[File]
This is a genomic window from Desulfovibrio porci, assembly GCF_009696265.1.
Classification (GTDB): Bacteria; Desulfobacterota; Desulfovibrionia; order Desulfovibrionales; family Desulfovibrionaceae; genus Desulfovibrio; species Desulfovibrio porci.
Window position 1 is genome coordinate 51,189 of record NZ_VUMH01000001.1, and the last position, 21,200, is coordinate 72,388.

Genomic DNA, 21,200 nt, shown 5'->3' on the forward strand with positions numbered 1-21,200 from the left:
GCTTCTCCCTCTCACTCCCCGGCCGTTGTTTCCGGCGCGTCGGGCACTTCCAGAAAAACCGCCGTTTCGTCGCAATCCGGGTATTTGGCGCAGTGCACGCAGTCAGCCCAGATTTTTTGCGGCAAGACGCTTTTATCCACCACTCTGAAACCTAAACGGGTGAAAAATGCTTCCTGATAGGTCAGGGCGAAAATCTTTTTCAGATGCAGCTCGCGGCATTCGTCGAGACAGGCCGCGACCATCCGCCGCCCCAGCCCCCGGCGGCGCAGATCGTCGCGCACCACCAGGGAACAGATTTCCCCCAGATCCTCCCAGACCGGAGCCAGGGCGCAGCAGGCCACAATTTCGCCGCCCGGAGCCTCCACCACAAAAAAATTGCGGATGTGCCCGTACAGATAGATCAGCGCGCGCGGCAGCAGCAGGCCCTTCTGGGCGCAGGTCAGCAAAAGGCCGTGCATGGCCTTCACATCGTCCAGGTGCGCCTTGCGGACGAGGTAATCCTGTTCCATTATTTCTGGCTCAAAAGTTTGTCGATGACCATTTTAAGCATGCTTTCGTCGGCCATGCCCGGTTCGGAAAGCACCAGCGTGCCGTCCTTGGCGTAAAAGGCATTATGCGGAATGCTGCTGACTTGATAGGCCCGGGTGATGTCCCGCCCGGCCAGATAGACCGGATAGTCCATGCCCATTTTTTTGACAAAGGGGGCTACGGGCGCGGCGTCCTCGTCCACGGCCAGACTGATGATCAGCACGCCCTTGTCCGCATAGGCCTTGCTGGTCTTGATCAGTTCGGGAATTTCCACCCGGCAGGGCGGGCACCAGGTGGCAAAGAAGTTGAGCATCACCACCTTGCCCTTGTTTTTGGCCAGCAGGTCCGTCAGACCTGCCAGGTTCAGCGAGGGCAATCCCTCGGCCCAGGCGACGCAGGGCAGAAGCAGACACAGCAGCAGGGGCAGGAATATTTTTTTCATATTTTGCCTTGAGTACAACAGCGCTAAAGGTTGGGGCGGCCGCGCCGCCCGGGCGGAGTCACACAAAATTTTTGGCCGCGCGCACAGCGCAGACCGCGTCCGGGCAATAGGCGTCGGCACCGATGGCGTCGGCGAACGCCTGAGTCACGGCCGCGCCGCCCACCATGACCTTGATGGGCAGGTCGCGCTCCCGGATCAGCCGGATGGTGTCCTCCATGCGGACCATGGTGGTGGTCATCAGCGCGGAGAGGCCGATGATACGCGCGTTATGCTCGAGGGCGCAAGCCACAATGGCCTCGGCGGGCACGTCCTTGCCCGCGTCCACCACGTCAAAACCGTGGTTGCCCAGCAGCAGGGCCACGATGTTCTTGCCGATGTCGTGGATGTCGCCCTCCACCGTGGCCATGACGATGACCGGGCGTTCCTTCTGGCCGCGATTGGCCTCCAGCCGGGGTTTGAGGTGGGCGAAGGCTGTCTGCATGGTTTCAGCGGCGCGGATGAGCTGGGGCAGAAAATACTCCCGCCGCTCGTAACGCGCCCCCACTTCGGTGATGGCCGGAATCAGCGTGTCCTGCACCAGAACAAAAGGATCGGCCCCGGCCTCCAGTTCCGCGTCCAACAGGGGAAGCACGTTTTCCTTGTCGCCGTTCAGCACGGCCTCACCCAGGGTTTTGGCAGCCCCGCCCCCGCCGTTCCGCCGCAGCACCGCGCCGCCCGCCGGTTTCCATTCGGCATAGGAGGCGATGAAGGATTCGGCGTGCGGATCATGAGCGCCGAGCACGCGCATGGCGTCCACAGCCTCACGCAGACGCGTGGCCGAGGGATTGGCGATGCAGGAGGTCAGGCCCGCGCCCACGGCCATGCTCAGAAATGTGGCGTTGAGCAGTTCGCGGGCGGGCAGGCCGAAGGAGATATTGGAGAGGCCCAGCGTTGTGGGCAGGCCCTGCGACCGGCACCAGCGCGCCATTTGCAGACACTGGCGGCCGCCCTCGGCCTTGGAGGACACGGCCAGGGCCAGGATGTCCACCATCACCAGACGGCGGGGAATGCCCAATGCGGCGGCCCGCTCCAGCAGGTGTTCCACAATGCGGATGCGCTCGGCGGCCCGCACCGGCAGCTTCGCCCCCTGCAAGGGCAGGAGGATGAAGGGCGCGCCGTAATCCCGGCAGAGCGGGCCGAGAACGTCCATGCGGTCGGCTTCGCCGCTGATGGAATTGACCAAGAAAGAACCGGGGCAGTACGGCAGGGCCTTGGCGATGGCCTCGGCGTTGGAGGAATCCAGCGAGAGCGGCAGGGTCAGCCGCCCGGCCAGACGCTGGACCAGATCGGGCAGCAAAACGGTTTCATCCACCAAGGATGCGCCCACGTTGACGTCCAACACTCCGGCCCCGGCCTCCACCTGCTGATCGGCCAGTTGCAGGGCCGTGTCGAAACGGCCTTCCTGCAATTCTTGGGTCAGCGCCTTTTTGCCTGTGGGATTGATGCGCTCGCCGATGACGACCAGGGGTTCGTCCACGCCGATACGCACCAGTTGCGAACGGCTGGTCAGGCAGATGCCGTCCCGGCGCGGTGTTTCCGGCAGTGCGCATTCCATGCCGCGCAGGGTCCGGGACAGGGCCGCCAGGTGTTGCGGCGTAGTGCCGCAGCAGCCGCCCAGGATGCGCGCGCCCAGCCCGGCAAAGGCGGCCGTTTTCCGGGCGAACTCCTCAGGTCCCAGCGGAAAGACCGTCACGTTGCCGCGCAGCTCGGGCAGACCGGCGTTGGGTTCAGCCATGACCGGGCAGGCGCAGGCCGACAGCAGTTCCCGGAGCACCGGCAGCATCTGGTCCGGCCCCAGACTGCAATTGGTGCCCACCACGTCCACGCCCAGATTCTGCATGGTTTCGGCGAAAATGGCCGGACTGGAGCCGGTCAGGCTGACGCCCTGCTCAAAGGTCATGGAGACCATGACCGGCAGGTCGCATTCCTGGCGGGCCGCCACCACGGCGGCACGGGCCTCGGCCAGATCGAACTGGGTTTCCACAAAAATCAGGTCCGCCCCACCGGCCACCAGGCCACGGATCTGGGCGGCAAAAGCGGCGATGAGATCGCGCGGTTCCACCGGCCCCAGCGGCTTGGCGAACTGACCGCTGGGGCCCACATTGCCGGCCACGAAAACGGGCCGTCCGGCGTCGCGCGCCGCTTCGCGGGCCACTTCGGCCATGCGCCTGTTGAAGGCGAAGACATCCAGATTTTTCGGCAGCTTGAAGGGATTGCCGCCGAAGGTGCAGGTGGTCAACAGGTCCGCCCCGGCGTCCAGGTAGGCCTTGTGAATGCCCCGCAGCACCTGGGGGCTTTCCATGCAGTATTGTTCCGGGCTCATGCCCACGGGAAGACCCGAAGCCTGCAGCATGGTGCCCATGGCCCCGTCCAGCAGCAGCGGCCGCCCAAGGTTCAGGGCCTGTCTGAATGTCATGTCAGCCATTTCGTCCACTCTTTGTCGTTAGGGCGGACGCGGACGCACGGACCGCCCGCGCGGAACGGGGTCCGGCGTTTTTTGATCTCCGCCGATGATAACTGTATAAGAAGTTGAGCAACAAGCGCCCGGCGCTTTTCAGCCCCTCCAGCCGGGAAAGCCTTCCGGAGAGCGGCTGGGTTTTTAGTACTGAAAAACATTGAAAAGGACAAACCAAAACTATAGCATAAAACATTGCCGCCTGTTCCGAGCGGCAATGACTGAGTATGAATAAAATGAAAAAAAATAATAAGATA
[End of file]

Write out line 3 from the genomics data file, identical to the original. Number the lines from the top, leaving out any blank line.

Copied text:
Window position 1 is genome coordinate 51,189 of record NZ_VUMH01000001.1, and the last position, 21,200, is coordinate 72,388.